Billed as “contemporary noir” with rapturous praise from authors like Dennis Lehane and Mark Billingham, The Girl with a Clock for a Heart is Peter Swanson’s first novel, developed and extended from what was originally a novella. You can tell. It’s one of those novels that is short and yet still feels too long. The writing is uninspired, the main characters are dull and the plot, which is supposed to be an homage to old-fashioned, Maltese Falcon-type detective stories, is instead a poor imitation.
I suspect the title of this book was a deliberate attempt to reel in the readers of books like The Girl with the Dragon Tattoo, Gone Girl and The Girl on the Train. It obviously worked with me. As the book progressed, I began to wonder how the title was going to be justified. And then suddenly, quite close to the end, there it was: a description of the main female character as a girl without a heart, with a clock in its place. But rather than being the payoff it should have been, instead it felt like it had been dumped there without much thought simply to pacify people like me. A more apt title would have been “The Boy with a Penis for a Brain”, because the main male character basically lets his libido make his decisions for him and it should come as no surprise that they all turn out to be the wrong decisions.
George Foss is rapidly approaching middle age without much to show for it. He’s had an on-again, off-again girlfriend for over a decade. He’s the business manager at a dying literary magazine. He lives in a stifling attic apartment with his cat, Nora. And he’s never really gotten over his first love, Liana, who he hasn’t seen for more than twenty years because she’s been on the run from the law that whole time. When he spies Liana sitting at the bar of his local drinking establishment, he’s not sure that it’s her. But as soon as she gets up and walks to the bathroom, his uncertainty disappears.
Liana tells him that she’s in trouble. She’s stolen half a million dollars from her boss and she wants to return it, to set things right, but she’s afraid to face him. Will George do it for her? she asks. He’ll be safe, she promises. After all, it’s her that her boss is angry with. He agrees (penis decision #1). After Liana’s boss is murdered soon after George delivers the money, the police arrive on his doorstep and penis decisions #2 through #10 unfold rapidly. He lies to the police. He lies to his on-again, off-again girlfriend. He lies to the private detective hired by the niece of the murdered man. All because he wants to see Liana again (she’s disappeared by now). Not because he thinks she couldn’t have had anything to do with the murder, but because he’s sure she wouldn’t have just dropped him in the middle of this mystery and left him to be a fall guy.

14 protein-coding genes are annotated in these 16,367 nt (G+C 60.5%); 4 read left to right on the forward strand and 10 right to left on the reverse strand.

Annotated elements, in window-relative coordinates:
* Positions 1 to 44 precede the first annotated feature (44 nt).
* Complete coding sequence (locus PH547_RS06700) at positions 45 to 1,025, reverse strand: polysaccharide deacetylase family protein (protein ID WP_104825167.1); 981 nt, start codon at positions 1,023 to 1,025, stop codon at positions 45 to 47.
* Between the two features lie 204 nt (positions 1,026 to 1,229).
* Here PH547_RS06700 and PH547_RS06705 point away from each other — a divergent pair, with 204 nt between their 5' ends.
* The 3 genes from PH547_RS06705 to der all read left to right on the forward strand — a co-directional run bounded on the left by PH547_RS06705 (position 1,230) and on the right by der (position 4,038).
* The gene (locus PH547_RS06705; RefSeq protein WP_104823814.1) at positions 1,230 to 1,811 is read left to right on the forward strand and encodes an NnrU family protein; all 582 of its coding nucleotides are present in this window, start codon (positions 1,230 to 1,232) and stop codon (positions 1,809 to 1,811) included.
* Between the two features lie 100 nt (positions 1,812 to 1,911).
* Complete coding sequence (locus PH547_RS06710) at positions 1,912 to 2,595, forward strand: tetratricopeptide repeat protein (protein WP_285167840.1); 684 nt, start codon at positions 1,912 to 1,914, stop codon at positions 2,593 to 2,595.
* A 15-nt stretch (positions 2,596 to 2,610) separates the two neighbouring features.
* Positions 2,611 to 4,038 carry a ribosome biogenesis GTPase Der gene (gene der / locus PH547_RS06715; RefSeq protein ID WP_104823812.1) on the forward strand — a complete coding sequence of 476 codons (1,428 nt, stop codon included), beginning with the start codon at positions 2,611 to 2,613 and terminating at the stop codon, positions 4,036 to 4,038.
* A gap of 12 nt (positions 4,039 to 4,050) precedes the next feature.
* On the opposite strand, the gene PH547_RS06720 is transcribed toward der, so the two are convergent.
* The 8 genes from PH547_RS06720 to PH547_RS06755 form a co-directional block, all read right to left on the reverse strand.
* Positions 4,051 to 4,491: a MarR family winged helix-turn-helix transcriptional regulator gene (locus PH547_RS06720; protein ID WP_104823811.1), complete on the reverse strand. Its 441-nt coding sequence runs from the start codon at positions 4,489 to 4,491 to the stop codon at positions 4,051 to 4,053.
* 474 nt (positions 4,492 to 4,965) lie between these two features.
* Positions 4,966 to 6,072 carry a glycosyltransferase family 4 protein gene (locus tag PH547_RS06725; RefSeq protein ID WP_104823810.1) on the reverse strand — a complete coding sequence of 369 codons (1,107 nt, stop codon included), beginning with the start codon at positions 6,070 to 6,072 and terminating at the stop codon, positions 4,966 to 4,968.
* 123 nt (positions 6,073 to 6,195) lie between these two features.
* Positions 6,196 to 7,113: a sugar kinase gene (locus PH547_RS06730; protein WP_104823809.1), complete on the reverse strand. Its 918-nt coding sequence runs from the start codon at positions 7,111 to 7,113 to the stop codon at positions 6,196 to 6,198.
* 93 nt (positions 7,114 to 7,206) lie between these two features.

This book feels very much like a paint-by-numbers effort. All the ingredients are there – the pining man, the woman with a past, the treasure, the heavies, a liberal sprinkling of sex, the police who aren’t sure whether the pining man is guilty or stupid, the other woman who gets beat up to make the pining man feel responsible, the not-quite-poetic poetic ending – but instead of being carefully measured and lovingly combined, they are all thrown into the mix at once and beaten to death, then baked at a high heat instead of being hard-boiled like all good detective thrillers are.
The film rights have been acquired so we may or may not see a movie version. It might lend itself more to the silver screen if it’s in the hands of a good writer and director who know how to strip back all the eye-rolling moments.
But it’s unoriginal. The femme fatale was as appealing and intriguing as a Raggedy Ann doll and the leading man was more like a following boy. I’m trying to find a redeeming feature but I’m really struggling. It was like reading a first novel that should have remained in the bottom drawer of the writer’s desk while he refined his technique, learned how to properly portray and develop interesting characters and imbue his story with genuine thrills and spills.
This was one of the more disappointing books I have read in quite some time.
*First published on Goodreads 25 March 2016